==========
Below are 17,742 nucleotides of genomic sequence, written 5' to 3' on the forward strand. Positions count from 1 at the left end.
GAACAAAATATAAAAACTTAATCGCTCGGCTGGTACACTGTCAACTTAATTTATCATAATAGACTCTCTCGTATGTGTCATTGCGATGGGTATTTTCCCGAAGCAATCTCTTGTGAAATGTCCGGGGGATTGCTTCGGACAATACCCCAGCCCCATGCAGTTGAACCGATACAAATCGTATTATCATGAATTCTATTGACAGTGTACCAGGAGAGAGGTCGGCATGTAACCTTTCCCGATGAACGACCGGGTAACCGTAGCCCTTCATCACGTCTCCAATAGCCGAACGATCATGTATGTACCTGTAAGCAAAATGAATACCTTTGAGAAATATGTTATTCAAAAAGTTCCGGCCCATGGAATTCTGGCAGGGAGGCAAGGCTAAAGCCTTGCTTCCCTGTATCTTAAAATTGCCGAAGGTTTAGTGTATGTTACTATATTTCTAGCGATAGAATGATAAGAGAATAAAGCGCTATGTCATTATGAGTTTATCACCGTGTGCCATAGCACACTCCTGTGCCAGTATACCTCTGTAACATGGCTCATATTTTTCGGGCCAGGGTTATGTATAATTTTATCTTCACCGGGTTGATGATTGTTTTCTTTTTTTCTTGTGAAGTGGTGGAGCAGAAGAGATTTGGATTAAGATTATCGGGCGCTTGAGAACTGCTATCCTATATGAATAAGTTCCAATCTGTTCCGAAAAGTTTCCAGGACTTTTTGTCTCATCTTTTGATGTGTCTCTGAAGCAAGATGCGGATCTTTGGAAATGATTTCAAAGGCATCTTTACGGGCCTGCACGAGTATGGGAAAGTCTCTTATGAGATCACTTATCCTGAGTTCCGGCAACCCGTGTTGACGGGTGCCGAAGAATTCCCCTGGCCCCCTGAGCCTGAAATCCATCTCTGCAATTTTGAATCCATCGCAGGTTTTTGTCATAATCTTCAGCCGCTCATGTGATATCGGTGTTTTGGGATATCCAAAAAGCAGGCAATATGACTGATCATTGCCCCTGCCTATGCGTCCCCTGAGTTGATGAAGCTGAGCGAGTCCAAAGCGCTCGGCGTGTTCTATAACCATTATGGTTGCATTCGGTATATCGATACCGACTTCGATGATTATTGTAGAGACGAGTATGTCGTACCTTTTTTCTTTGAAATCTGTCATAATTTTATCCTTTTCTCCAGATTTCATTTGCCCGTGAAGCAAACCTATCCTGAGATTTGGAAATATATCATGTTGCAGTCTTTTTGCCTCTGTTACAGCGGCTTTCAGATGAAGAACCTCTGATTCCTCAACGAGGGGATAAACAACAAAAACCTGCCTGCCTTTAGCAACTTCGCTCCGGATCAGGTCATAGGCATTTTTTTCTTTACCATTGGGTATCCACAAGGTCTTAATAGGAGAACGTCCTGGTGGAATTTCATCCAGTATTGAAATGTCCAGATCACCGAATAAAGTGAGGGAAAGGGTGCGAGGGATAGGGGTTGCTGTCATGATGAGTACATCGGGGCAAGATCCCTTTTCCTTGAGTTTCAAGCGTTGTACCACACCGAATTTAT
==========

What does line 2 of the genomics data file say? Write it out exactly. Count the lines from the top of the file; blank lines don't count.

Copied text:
GAACAAAATATAAAAACTTAATCGCTCGGCTGGTACACTGTCAACTTAATTTATCATAATAGACTCTCTCGTATGTGTCATTGCGATGGGTATTTTCCCGAAGCAATCTCTTGTGAAATGTCCGGGGGATTGCTTCGGACAATACCCCAGCCCCATGCAGTTGAACCGATACAAATCGTATTATCATGAATTCTATTGACAGTGTACCAGGAGAGAGGTCGGCATGTAACCTTTCCCGATGAACGACCGGGTAACCGTAGCCCTTCATCACGTCTCCAATAGCCGAACGATCATGTATGTACCTGTAAGCAAAATGAATACCTTTGAGAAATATGTTATTCAAAAAGTTCCGGCCCATGGAATTCTGGCAGGGAGGCAAGGCTAAAGCCTTGCTTCCCTGTATCTTAAAATTGCCGAAGGTTTAGTGTATGTTACTATATTTCTAGCGATAGAATGATAAGAGAATAAAGCGCTATGTCATTATGAGTTTATCACCGTGTGCCATAGCACACTCCTGTGCCAGTATACCTCTGTAACATGGCTCATATTTTTCGGGCCAGGGTTATGTATAATTTTATCTTCACCGGGTTGATGATTGTTTTCTTTTTTTCTTGTGAAGTGGTGGAGCAGAAGAGATTTGGATTAAGATTATCGGGCGCTTGAGAACTGCTATCCTATATGAATAAGTTCCAATCTGTTCCGAAAAGTTTCCAGGACTTTTTGTCTCATCTTTTGATGTGTCTCTGAAGCAAGATGCGGATCTTTGGAAATGATTTCAAAGGCATCTTTACGGGCCTGCACGAGTATGGGAAAGTCTCTTATGAGATCACTTATCCTGAGTTCCGGCAACCCGTGTTGACGGGTGCCGAAGAATTCCCCTGGCCCCCTGAGCCTGAAATCCATCTCTGCAATTTTGAATCCATCGCAGGTTTTTGTCATAATCTTCAGCCGCTCATGTGATATCGGTGTTTTGGGATATCCAAAAAGCAGGCAATATGACTGATCATTGCCCCTGCCTATGCGTCCCCTGAGTTGATGAAGCTGAGCGAGTCCAAAGCGCTCGGCGTGTTCTATAACCATTATGGTTGCATTCGGTATATCGATACCGACTTCGATGATTATTGTAGAGACGAGTATGTCGTACCTTTTTTCTTTGAAATCTGTCATAATTTTATCCTTTTCTCCAGATTTCATTTGCCCGTGAAGCAAACCTATCCTGAGATTTGGAAATATATCATGTTGCAGTCTTTTTGCCTCTGTTACAGCGGCTTTCAGATGAAGAACCTCTGATTCCTCAACGAGGGGATAAACAACAAAAACCTGCCTGCCTTTAGCAACTTCGCTCCGGATCAGGTCATAGGCATTTTTTTCTTTACCATTGGGTATCCACAAGGTCTTAATAGGAGAACGTCCTGGTGGAATTTCATCCAGTATTGAAATGTCCAGATCACCGAATAAAGTGAGGGAAAGGGTGCGAGGGATAGGGGTTGCTGTCATGATGAGTACATCGGGGCAAGATCCCTTTTCCTTGAGTTTCAAGCGTTGTACCACACCGAATTTAT